Cultural Travel Experiences
There are endless combinations and possibilities to crafting your own Sephardic Heritage route – let Spain Savvy help you figure out which ones are the right fit for you and your family, group, etc.
Contact us today to get to work on your very own custom itinerary. Our Sephardic Heritage programs are run in conjunction with BE SEPHARAD, dedicated to preserving the Sephardic legacy in Seville and the surrounding areas.
Some Ideas for a Cultural Trip in Sefarad
Sefarad is the name given by the Ancient Hebrews to the Iberian Peninsula. Jews, Muslims and Christians lived together in Spain for centuries, where their cultures, religions and customs coexisted in harmony.
A Paradise Lost and Found
Seville, Córdoba, Úbeda and Lucena
Feel the presence of the millennial Jewish history on the streets of what was and is the home of the Judeo-Spanish and Sephardic people. Walk through history in some of the most important Andalusian Jewish and Christian quarters from medieval times. Enjoy the beauty and magic of their streets and enjoy their culture: music, gastronomy, customs that formed a part of diverse religions and people – Jews, Muslims and Christians – coexisting and enriching their legacy.
Sepharad and the Sephardic Diaspora: Morocco
Homes left behind (Córdoba and Seville) and passageways of hope and refuge discovered: Tarifa, Tangier, Tetuán and Chefchaouen. Follow the paths of the Sephardic Jews to exotic places of great beauty and mystery. Live the culture that they kept alive as the love for the abandoned homeland, while melding it with the indigenous culture of the legendary country of Morocco, becoming a great refuge for the Sephardic and propagating values of coexistence and popular culture.
Sepharad: Spain & Portugal
Seville, Córdoba, Toledo and Lisbon. Sites of great beauty and charm, and the cradle of important and brilliant Jewish quarters that fought tirelessly to survive, with their resident Jews and “cryptoJews” (also known as marranos), sharing the same fate. Lose yourself in the streets of these charming city centers, feeling the weight of the very history that has transformed them into today’s vibrant present-day culture, and enjoy the cities’ gastronomy, music and people.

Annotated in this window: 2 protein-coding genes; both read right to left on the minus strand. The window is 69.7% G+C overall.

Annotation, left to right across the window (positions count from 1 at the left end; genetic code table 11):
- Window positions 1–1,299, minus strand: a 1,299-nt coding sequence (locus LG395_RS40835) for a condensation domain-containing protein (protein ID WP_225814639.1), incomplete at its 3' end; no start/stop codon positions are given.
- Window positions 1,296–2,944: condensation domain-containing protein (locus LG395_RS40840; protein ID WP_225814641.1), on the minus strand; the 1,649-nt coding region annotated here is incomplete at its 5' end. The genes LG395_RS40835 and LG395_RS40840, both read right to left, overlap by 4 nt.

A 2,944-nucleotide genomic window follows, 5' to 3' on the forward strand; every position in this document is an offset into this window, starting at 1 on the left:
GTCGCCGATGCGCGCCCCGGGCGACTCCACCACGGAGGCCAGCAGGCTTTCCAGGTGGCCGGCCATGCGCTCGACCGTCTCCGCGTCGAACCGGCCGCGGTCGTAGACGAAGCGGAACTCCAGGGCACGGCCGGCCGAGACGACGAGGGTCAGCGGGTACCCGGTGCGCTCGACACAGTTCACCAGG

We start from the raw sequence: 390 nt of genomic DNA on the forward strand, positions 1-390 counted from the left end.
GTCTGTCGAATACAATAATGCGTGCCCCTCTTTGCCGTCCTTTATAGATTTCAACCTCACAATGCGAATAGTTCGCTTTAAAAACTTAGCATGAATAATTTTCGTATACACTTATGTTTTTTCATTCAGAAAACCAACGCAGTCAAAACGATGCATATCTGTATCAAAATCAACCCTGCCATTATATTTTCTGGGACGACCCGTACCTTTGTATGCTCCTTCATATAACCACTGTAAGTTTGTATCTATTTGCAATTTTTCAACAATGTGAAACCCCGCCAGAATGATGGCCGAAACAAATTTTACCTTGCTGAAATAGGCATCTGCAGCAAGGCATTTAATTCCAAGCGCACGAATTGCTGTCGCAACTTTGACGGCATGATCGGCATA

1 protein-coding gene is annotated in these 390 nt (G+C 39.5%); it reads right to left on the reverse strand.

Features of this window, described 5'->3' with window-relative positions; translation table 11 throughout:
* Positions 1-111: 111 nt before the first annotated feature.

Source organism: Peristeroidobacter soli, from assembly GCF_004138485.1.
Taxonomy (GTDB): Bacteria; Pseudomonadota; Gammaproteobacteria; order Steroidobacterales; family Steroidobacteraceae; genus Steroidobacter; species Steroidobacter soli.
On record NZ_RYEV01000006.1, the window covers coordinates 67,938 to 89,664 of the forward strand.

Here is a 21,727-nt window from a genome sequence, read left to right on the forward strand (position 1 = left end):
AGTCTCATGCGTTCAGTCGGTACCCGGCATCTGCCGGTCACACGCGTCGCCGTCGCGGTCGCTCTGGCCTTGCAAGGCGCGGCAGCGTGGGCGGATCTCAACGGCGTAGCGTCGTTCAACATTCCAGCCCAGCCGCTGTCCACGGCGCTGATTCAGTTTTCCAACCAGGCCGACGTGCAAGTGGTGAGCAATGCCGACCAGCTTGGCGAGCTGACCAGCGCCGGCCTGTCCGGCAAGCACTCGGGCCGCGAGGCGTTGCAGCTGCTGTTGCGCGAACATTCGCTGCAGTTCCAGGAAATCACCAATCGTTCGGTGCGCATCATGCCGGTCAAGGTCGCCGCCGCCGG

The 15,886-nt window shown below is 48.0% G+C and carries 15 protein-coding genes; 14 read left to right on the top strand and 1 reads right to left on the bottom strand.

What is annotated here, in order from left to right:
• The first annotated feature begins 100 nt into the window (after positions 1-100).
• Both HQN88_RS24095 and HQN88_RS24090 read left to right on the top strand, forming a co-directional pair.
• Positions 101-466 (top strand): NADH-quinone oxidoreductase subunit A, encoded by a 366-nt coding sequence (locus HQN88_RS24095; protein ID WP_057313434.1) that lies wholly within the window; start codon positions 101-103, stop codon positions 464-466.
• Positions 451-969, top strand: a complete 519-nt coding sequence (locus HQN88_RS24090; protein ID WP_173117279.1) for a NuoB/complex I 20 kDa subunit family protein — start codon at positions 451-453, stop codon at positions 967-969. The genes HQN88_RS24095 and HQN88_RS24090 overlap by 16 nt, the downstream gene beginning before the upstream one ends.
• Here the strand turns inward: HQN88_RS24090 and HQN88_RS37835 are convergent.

Toledo: A Footprint of Medieval Judaism
Toledo is known as a true «city within a city», the madinat al-Yahud, or city of the Jews. It is a broad urban space, which occupies almost ten per cent of walled Toledo. Divided into different districts, which correspond to the different stages of its expansion, the Jewish part of Toledo is an intricate maze. You can have a grasp of the real overview of what the Jews of Toledo were like. and how they lived for at least eleven centuries. According to some Jewish writings, the Jewish settlement in Toledo is the most ancient not only in Spain, but in the entire Iberian Peninsula.
Traces of Jewish history in Toledo
The most ancient Jewish settlement in the Iberian Peninsula
According to Isaac Abravanel (Abarbanel), a Jewish theologist born in 1437, the first settlers in Toledo were exiles from the tribes on Judah and Benjamin. This Jews probably established themselves there when the city became the capital of the Visigoths. Definitely, it was in some moment during the fourth or fifth centuries. Many Jewish buildings in Toledo have been well preserved, as well as some tombstones, that are preserved in the archeological museum of the town.
The Muslims ruled Toledo during the 11th century. In that period, a large population of Jews occupied Toledo, owning a wide variety of businesses such as textile manufacture, tanning and dyeing or commerce. With time, Toledo became a center of Jewish scholarship, translation and science. This situation remained unchanged after the conquest of Toledo by Alfonso VI in 1085. The community developed to become the most prominent in the kingdom of Castile, one of the most important in medieval Spain.
The language used by the Jews in Toledo was a mix of Arabic and Hebrew. In their documents there are sources that reveal a well-developed economic life, with records of Jews having purchased land, as lenders and borrowers. There are also written proof of partnership with Christians in real estate transaction and in commerce.